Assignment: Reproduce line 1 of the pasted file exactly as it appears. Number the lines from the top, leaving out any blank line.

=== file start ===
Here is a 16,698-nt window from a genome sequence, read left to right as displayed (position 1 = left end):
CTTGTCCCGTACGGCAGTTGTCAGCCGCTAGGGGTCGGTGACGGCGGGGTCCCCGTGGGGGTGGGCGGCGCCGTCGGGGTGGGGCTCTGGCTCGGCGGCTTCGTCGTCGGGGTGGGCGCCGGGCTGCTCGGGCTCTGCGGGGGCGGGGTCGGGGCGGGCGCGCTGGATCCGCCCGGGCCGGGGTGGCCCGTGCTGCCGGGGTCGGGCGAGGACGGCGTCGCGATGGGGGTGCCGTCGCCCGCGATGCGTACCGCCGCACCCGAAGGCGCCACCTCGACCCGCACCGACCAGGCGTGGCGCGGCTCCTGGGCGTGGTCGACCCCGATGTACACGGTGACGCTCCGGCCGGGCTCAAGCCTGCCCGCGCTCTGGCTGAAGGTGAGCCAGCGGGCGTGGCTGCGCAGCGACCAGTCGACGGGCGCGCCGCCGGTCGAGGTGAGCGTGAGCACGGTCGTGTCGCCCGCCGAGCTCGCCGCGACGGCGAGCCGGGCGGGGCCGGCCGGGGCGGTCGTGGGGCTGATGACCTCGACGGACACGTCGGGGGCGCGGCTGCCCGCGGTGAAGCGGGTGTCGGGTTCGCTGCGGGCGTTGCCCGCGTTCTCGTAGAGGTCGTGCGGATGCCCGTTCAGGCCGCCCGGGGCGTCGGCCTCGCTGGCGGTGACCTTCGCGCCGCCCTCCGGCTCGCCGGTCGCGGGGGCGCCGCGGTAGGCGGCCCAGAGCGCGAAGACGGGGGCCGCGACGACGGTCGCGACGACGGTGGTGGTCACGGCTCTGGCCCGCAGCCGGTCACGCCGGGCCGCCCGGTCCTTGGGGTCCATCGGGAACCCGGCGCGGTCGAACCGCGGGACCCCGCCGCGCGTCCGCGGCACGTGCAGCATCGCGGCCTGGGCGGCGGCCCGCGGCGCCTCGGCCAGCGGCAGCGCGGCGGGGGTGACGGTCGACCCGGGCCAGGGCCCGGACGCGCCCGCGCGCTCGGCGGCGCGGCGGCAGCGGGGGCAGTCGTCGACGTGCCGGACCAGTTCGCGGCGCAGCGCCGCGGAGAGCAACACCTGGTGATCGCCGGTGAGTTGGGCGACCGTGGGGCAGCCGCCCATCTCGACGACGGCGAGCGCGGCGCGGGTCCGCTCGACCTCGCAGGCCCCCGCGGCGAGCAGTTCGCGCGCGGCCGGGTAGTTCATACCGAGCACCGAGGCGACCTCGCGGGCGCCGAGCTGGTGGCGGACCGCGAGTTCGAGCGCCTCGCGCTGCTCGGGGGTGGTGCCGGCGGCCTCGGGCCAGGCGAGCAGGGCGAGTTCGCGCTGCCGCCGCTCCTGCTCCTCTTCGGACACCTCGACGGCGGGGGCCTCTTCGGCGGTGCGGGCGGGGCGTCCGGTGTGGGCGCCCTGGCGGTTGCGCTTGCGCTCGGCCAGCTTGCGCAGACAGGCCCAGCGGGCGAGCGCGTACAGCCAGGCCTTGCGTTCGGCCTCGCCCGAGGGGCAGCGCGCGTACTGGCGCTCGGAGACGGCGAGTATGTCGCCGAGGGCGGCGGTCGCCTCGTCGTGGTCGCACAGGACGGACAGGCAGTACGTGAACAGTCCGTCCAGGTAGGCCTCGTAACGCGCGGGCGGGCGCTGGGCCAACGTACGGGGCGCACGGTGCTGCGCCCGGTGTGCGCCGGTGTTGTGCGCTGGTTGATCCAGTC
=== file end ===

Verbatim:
Here is a 16,698-nt window from a genome sequence, read left to right as displayed (position 1 = left end):